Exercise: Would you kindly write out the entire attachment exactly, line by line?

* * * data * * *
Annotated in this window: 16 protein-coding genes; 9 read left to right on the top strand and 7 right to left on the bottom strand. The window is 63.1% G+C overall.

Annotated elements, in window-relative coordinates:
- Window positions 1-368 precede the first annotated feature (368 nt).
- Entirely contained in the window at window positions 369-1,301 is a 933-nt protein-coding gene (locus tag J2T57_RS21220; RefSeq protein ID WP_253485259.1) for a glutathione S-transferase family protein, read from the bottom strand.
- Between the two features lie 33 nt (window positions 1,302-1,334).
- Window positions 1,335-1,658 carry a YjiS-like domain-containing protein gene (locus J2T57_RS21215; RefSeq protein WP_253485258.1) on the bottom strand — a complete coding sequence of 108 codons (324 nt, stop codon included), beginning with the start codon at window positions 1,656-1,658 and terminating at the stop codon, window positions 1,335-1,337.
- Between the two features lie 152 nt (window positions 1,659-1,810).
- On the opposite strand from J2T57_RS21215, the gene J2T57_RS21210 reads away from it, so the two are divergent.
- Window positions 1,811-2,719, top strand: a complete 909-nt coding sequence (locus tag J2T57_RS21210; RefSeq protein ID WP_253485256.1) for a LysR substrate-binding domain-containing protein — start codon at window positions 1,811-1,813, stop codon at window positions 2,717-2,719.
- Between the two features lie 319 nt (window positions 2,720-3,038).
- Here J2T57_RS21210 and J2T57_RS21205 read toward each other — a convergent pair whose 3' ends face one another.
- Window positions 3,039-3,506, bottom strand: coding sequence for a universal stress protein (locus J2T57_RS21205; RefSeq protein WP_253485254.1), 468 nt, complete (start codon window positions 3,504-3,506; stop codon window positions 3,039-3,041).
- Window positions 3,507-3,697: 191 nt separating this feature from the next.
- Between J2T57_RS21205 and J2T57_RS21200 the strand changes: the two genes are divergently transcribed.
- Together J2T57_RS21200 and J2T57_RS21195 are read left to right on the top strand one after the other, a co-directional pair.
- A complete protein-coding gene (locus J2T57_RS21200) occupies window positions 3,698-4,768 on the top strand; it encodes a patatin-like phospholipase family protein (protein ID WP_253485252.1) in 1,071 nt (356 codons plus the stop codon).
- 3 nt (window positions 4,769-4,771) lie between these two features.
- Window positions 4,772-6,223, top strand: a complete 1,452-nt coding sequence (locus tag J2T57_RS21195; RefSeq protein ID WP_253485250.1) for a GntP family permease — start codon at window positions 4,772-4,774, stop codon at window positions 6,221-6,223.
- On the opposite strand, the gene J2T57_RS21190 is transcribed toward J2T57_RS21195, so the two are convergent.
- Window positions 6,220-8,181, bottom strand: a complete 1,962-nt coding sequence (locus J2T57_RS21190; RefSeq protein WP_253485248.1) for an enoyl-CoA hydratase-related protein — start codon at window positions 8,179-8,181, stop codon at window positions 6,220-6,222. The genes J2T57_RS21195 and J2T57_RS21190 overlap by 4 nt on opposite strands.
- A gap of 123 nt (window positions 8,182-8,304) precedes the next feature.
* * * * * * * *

Annotated in this window: 16 protein-coding genes; 9 read left to right on the top strand and 7 right to left on the bottom strand. The window is 63.1% G+C overall.

Annotated elements, in window-relative coordinates:
- Window positions 1-368 precede the first annotated feature (368 nt).
- Entirely contained in the window at window positions 369-1,301 is a 933-nt protein-coding gene (locus tag J2T57_RS21220; RefSeq protein ID WP_253485259.1) for a glutathione S-transferase family protein, read from the bottom strand.
- Between the two features lie 33 nt (window positions 1,302-1,334).
- Window positions 1,335-1,658 carry a YjiS-like domain-containing protein gene (locus J2T57_RS21215; RefSeq protein WP_253485258.1) on the bottom strand — a complete coding sequence of 108 codons (324 nt, stop codon included), beginning with the start codon at window positions 1,656-1,658 and terminating at the stop codon, window positions 1,335-1,337.
- Between the two features lie 152 nt (window positions 1,659-1,810).
- On the opposite strand from J2T57_RS21215, the gene J2T57_RS21210 reads away from it, so the two are divergent.
- Window positions 1,811-2,719, top strand: a complete 909-nt coding sequence (locus tag J2T57_RS21210; RefSeq protein ID WP_253485256.1) for a LysR substrate-binding domain-containing protein — start codon at window positions 1,811-1,813, stop codon at window positions 2,717-2,719.
- Between the two features lie 319 nt (window positions 2,720-3,038).
- Here J2T57_RS21210 and J2T57_RS21205 read toward each other — a convergent pair whose 3' ends face one another.
- Window positions 3,039-3,506, bottom strand: coding sequence for a universal stress protein (locus J2T57_RS21205; RefSeq protein WP_253485254.1), 468 nt, complete (start codon window positions 3,504-3,506; stop codon window positions 3,039-3,041).
- Window positions 3,507-3,697: 191 nt separating this feature from the next.
- Between J2T57_RS21205 and J2T57_RS21200 the strand changes: the two genes are divergently transcribed.
- Together J2T57_RS21200 and J2T57_RS21195 are read left to right on the top strand one after the other, a co-directional pair.
- A complete protein-coding gene (locus J2T57_RS21200) occupies window positions 3,698-4,768 on the top strand; it encodes a patatin-like phospholipase family protein (protein ID WP_253485252.1) in 1,071 nt (356 codons plus the stop codon).
- 3 nt (window positions 4,769-4,771) lie between these two features.
- Window positions 4,772-6,223, top strand: a complete 1,452-nt coding sequence (locus tag J2T57_RS21195; RefSeq protein ID WP_253485250.1) for a GntP family permease — start codon at window positions 4,772-4,774, stop codon at window positions 6,221-6,223.
- On the opposite strand, the gene J2T57_RS21190 is transcribed toward J2T57_RS21195, so the two are convergent.
- Window positions 6,220-8,181, bottom strand: a complete 1,962-nt coding sequence (locus J2T57_RS21190; RefSeq protein WP_253485248.1) for an enoyl-CoA hydratase-related protein — start codon at window positions 8,179-8,181, stop codon at window positions 6,220-6,222. The genes J2T57_RS21195 and J2T57_RS21190 overlap by 4 nt on opposite strands.
- A gap of 123 nt (window positions 8,182-8,304) precedes the next feature.